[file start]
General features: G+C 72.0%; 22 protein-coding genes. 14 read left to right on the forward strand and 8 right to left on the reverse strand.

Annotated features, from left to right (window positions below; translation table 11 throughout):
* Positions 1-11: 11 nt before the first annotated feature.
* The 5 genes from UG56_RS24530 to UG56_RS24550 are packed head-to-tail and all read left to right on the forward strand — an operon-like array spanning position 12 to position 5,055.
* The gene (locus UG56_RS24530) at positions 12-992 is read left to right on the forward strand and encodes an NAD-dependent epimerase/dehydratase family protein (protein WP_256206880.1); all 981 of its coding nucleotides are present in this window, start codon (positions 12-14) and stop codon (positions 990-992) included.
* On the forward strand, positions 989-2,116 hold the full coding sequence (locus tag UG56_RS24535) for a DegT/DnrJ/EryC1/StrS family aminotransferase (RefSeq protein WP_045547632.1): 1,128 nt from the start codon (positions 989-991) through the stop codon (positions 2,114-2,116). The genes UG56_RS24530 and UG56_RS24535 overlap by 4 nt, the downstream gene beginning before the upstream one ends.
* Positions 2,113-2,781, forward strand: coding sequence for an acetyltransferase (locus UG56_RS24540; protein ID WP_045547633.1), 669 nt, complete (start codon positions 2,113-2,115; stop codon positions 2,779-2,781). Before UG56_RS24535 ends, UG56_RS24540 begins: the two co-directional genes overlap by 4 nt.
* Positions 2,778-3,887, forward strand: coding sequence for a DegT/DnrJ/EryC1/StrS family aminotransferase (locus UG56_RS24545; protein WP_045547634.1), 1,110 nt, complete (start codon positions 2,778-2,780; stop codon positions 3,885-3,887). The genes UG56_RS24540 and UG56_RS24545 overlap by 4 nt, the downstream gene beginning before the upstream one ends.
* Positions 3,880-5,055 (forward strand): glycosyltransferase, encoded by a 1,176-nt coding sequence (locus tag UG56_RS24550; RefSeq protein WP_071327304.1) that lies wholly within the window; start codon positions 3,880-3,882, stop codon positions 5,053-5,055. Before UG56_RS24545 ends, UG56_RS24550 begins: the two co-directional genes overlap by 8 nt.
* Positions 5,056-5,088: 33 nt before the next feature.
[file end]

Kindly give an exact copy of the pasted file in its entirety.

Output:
General features: G+C 72.0%; 22 protein-coding genes. 14 read left to right on the forward strand and 8 right to left on the reverse strand.

Annotated features, from left to right (window positions below; translation table 11 throughout):
* Positions 1-11: 11 nt before the first annotated feature.
* The 5 genes from UG56_RS24530 to UG56_RS24550 are packed head-to-tail and all read left to right on the forward strand — an operon-like array spanning position 12 to position 5,055.
* The gene (locus UG56_RS24530) at positions 12-992 is read left to right on the forward strand and encodes an NAD-dependent epimerase/dehydratase family protein (protein WP_256206880.1); all 981 of its coding nucleotides are present in this window, start codon (positions 12-14) and stop codon (positions 990-992) included.
* On the forward strand, positions 989-2,116 hold the full coding sequence (locus tag UG56_RS24535) for a DegT/DnrJ/EryC1/StrS family aminotransferase (RefSeq protein WP_045547632.1): 1,128 nt from the start codon (positions 989-991) through the stop codon (positions 2,114-2,116). The genes UG56_RS24530 and UG56_RS24535 overlap by 4 nt, the downstream gene beginning before the upstream one ends.
* Positions 2,113-2,781, forward strand: coding sequence for an acetyltransferase (locus UG56_RS24540; protein ID WP_045547633.1), 669 nt, complete (start codon positions 2,113-2,115; stop codon positions 2,779-2,781). Before UG56_RS24535 ends, UG56_RS24540 begins: the two co-directional genes overlap by 4 nt.
* Positions 2,778-3,887, forward strand: coding sequence for a DegT/DnrJ/EryC1/StrS family aminotransferase (locus UG56_RS24545; protein WP_045547634.1), 1,110 nt, complete (start codon positions 2,778-2,780; stop codon positions 3,885-3,887). The genes UG56_RS24540 and UG56_RS24545 overlap by 4 nt, the downstream gene beginning before the upstream one ends.
* Positions 3,880-5,055 (forward strand): glycosyltransferase, encoded by a 1,176-nt coding sequence (locus tag UG56_RS24550; RefSeq protein WP_071327304.1) that lies wholly within the window; start codon positions 3,880-3,882, stop codon positions 5,053-5,055. Before UG56_RS24545 ends, UG56_RS24550 begins: the two co-directional genes overlap by 8 nt.
* Positions 5,056-5,088: 33 nt before the next feature.